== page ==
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Business and industry representatives outnumber environmental advocates by more than 3 to 1 on the governor’s new 30-member Marcellus Shale Advisory Commission. The commission, which will meet for the first time Friday, is supposed to supply Gov. Tom Corbett a blueprint on how to maximize the potential of natural gas reserves in the Marcellus Shale while still being good environmental stewards.
Yet the balance of interests on the commission is tipped heavily in favor of the drilling industry, critics say, at a time when concern over the environmental impacts of drilling is higher than ever. The governor’s commission has 13 representatives from business and industry, while four come from environmental and conservation groups.
Corbett — saying he wants to make Pennsylvania the Texas of the natural gas boom — calls for a “friction-free process” whenever the government interacts with “job creators.” What’s more, he gives new powers to the Secretary of Community and Economic Development “to expedite any permit or action pending in any agency where the creation of jobs may be impacted.” That would give C. Alan Walker, a former coal executive, the power to override Environmental Protection and other agencies if he thinks they are slowing Marcellus expansion.
Republican Gov. Tom Corbett, who took office less than six weeks ago, received nearly $1 million in campaign contributions from the gas industry. Insisting that that will not influence policy decisions, Corbett pledged during his campaign to oppose any tax on Marcellus Shale production and has said he supports the expansion of drilling on state forest lands
Irresponsible energy development in the Rocky Mountain West is also taking a toll on public wild lands, which provide vital wildlife habitat and are a source of pure air and clean drinking water. These irreplaceable ecological resources are threatened by air pollution, habitat destruction and water contamination caused by the recent expansion of natural gas drilling.More than 25 million acres of wildlife habitat in the West have been leased by the Bureau of Land Management, and could potentially be opened to drilling. In one area of Wyoming, as drilling activity increased, mule deer numbers declined by 30 percent from 2000 to 2007.
Fracking is a suspect in polluted drinking water in Arkansas, Colorado, Pennsylvania, Texas, Virginia, West Virginia and Wyoming, where residents have reported changes in water quality or quantity following fracturing operations.
The 30-member commission is stacked with 13 business and industry representatives compared to only four environmental members.
For example, C. Alan Walker, current head of the Department of Community and Economic Development, is a former coal executive. The state had to go after Walker and his company in order to get it to follow the law and clean up more than 150 million gallons of polluted water from mines it owned.This is the same C. Alan Walker the governor proposes to give the power to “expedite any permit or action” at the Department of Environmental Protection, the state’s main watchdog. So much for any confidence that there are checks and balances on this growing shale drilling industry.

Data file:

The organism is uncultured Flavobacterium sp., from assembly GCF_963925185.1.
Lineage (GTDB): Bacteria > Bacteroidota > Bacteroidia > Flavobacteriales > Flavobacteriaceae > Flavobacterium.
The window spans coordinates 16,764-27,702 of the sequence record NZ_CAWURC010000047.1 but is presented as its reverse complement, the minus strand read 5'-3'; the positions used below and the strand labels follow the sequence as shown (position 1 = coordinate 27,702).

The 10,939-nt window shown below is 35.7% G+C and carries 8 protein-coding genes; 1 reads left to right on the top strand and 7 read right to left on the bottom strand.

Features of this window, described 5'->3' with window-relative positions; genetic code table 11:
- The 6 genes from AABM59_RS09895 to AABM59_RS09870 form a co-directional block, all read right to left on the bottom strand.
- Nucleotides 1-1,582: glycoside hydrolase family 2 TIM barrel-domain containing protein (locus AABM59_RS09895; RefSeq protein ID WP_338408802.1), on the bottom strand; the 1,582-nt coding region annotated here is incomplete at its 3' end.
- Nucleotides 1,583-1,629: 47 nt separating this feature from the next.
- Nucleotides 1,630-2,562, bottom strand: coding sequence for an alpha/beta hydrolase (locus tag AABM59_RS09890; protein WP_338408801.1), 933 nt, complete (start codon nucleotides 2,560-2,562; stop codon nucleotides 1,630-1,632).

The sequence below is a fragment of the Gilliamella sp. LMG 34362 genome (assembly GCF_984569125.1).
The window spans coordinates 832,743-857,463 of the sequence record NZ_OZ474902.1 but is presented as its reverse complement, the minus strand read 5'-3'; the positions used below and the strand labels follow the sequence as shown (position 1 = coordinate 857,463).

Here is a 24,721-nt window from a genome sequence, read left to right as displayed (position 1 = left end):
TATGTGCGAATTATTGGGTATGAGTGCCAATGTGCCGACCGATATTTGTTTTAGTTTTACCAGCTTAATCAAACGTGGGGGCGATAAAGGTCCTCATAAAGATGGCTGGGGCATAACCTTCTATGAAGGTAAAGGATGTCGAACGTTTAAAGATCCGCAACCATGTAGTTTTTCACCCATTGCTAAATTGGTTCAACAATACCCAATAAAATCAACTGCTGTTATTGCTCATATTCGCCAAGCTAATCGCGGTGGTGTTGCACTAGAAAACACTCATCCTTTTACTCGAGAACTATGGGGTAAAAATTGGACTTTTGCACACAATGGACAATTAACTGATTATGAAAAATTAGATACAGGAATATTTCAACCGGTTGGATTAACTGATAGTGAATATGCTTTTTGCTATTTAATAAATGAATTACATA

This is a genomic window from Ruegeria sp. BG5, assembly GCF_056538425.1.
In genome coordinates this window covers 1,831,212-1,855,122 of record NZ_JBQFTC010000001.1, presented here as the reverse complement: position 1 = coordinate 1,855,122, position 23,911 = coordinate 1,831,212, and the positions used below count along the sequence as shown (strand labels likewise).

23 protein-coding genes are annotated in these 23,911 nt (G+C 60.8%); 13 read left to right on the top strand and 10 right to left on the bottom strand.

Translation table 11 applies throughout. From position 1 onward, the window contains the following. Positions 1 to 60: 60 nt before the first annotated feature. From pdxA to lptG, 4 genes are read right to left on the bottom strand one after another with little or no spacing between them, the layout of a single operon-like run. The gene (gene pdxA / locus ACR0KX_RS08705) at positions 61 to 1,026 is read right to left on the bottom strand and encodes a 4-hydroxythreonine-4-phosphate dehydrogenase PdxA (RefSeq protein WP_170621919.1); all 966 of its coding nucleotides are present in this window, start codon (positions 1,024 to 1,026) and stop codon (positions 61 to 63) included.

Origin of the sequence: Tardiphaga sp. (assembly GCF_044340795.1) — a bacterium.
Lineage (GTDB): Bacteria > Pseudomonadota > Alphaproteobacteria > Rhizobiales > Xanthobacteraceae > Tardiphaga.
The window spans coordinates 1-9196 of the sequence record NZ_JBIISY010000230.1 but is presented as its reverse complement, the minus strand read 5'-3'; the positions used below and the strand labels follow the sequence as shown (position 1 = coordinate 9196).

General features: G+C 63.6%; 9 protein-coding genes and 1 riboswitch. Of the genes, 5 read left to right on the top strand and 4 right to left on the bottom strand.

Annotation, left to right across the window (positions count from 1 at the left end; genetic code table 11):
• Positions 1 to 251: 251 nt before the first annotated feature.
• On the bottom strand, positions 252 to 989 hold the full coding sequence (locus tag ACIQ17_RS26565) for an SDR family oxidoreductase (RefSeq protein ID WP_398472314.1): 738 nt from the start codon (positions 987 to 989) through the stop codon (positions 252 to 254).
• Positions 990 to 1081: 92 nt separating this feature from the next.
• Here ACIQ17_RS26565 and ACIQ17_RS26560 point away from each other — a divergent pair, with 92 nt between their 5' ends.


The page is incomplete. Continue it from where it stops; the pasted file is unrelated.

Chemicals Tested & Found - 5 CHEMICALS IN BOLD WERE ABOVE HEALTH LIMIT
chemical found what it causes
Total haloacetic acids (HAAs) Cancer
Total trihalomethanes (TTHMs) Cancer
Radium-228 Organ System Toxicity
Nitrate Organ System Toxicity
Barium (total) Biochemical or Cellular Level Changes, Cancer, Developmental/Reproductive Toxicity, Ecotoxicology, Neurotoxicity, Occupational Hazards, Organ System Toxicity, Persistence and bioaccumulation
Lieutenant Governor Jim Cawley opened the first meeting of the Marcellus Shale Advisory Commission Friday with an idyllic vision of what Pennsylvania could become in 20 or 30 years “if we make the right decisions today.”
“Brain-drain” and “rust belt” would be phrases of the past. “Tens of thousands” of people would be working in the natural gas industry, “and thousands more working in related industries like water purification.” There would be “open spaces and family farms that have passed from generation to generation because foreclosure was avoided today.”
Even the environmental members of the commission echoed those sentiments. With one exeption. The Chesapeake Bay Foundation stepped up with a list of specific environmental concerns that made many of the polite smiles around the table go thin. “CBF would like to draw attention to the fact that Pennsylvania’s recently crafted Watershed Implementation Plan for the Chesapeake Bay total maximum daily load does not currently account for the cumulative increases in the nitrogen, phosphorous and sediment loads generated by the natural gas industry, an omission that will need to be addressed,” said staff attorney LeeAnn Murray. “CBF also notes that DEP currently reviews permits for gas extraction on a permit by permit basis without viewing the potential comprehensive cumulative impacts resulting from increases in sediment loads from erosion and post-construction runoff from roads, wellpads, pipelines and other infrastructure.” “It is issues like these that we believe may have an impact on water quality,” she said, “and with recent scientific studies indicating that water quality is affected by gas extraction activities we hope to discuss methods of reducing such impacts.”
When asked if there would be an opportunity for the public to at least observe or listen to the meetings of the working groups, Cawley said, “I’m sure.”
On March 23, Corbett’s Department of Environmental Protection issued an email edict to staffers: No environmental violations against drillers could be issued without the personal approval of DEP Secretary Michael Krancer.